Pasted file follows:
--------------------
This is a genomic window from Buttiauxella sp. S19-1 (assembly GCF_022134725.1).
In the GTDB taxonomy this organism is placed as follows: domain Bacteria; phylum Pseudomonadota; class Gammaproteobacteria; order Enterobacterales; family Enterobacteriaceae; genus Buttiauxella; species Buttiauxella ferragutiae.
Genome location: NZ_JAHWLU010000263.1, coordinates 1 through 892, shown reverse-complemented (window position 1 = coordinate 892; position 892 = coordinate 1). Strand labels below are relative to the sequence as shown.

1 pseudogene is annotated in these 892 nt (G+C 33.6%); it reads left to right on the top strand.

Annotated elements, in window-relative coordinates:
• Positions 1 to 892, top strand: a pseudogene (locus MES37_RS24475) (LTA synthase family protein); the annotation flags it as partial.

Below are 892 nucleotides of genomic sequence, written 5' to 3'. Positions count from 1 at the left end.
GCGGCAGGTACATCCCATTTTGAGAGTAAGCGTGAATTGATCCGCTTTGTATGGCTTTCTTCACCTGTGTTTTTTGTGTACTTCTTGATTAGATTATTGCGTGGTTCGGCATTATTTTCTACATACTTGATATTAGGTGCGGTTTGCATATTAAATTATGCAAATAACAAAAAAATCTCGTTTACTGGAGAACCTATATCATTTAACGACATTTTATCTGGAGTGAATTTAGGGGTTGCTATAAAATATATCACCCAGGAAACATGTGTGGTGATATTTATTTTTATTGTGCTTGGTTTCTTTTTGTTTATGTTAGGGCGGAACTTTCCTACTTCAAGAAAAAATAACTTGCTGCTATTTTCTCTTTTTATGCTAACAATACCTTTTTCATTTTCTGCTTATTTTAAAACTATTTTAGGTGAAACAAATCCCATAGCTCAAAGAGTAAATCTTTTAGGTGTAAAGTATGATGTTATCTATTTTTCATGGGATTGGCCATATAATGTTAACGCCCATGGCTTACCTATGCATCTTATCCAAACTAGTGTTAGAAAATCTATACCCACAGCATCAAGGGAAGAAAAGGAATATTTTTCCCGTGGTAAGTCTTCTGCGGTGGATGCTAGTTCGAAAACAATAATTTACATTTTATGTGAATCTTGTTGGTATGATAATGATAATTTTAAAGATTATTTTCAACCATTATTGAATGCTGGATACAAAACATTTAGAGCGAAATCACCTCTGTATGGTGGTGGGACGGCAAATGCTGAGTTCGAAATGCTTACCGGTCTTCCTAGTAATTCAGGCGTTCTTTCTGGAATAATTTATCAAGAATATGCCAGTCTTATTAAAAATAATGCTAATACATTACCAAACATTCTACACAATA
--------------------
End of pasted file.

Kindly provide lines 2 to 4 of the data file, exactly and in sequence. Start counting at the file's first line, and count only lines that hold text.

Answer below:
In the GTDB taxonomy this organism is placed as follows: domain Bacteria; phylum Pseudomonadota; class Gammaproteobacteria; order Enterobacterales; family Enterobacteriaceae; genus Buttiauxella; species Buttiauxella ferragutiae.
Genome location: NZ_JAHWLU010000263.1, coordinates 1 through 892, shown reverse-complemented (window position 1 = coordinate 892; position 892 = coordinate 1). Strand labels below are relative to the sequence as shown.

1 pseudogene is annotated in these 892 nt (G+C 33.6%); it reads left to right on the top strand.